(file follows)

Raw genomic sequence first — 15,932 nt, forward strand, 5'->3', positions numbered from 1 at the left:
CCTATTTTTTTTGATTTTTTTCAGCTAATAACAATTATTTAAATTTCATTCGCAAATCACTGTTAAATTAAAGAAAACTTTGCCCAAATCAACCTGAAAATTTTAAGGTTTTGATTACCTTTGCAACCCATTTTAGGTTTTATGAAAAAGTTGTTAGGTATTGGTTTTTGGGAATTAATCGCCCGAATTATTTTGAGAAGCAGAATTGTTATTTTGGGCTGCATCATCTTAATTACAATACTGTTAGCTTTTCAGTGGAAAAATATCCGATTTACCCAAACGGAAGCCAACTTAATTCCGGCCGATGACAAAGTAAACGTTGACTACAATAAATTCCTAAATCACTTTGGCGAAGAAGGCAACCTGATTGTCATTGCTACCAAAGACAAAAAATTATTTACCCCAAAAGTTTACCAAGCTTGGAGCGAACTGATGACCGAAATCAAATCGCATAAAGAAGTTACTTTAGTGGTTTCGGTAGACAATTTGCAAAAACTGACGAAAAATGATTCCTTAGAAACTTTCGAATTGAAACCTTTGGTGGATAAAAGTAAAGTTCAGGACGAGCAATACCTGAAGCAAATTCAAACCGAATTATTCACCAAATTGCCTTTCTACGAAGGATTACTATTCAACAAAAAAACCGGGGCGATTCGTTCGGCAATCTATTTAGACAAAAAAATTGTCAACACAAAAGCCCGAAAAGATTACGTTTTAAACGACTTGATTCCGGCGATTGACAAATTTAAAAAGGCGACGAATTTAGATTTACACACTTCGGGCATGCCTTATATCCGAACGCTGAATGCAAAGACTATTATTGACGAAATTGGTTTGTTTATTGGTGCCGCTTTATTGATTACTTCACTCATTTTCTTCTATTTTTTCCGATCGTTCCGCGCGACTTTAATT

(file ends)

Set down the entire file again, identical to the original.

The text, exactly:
Raw genomic sequence first — 15,932 nt, forward strand, 5'->3', positions numbered from 1 at the left:
CCTATTTTTTTTGATTTTTTTCAGCTAATAACAATTATTTAAATTTCATTCGCAAATCACTGTTAAATTAAAGAAAACTTTGCCCAAATCAACCTGAAAATTTTAAGGTTTTGATTACCTTTGCAACCCATTTTAGGTTTTATGAAAAAGTTGTTAGGTATTGGTTTTTGGGAATTAATCGCCCGAATTATTTTGAGAAGCAGAATTGTTATTTTGGGCTGCATCATCTTAATTACAATACTGTTAGCTTTTCAGTGGAAAAATATCCGATTTACCCAAACGGAAGCCAACTTAATTCCGGCCGATGACAAAGTAAACGTTGACTACAATAAATTCCTAAATCACTTTGGCGAAGAAGGCAACCTGATTGTCATTGCTACCAAAGACAAAAAATTATTTACCCCAAAAGTTTACCAAGCTTGGAGCGAACTGATGACCGAAATCAAATCGCATAAAGAAGTTACTTTAGTGGTTTCGGTAGACAATTTGCAAAAACTGACGAAAAATGATTCCTTAGAAACTTTCGAATTGAAACCTTTGGTGGATAAAAGTAAAGTTCAGGACGAGCAATACCTGAAGCAAATTCAAACCGAATTATTCACCAAATTGCCTTTCTACGAAGGATTACTATTCAACAAAAAAACCGGGGCGATTCGTTCGGCAATCTATTTAGACAAAAAAATTGTCAACACAAAAGCCCGAAAAGATTACGTTTTAAACGACTTGATTCCGGCGATTGACAAATTTAAAAAGGCGACGAATTTAGATTTACACACTTCGGGCATGCCTTATATCCGAACGCTGAATGCAAAGACTATTATTGACGAAATTGGTTTGTTTATTGGTGCCGCTTTATTGATTACTTCACTCATTTTCTTCTATTTTTTCCGATCGTTCCGCGCGACTTTAATT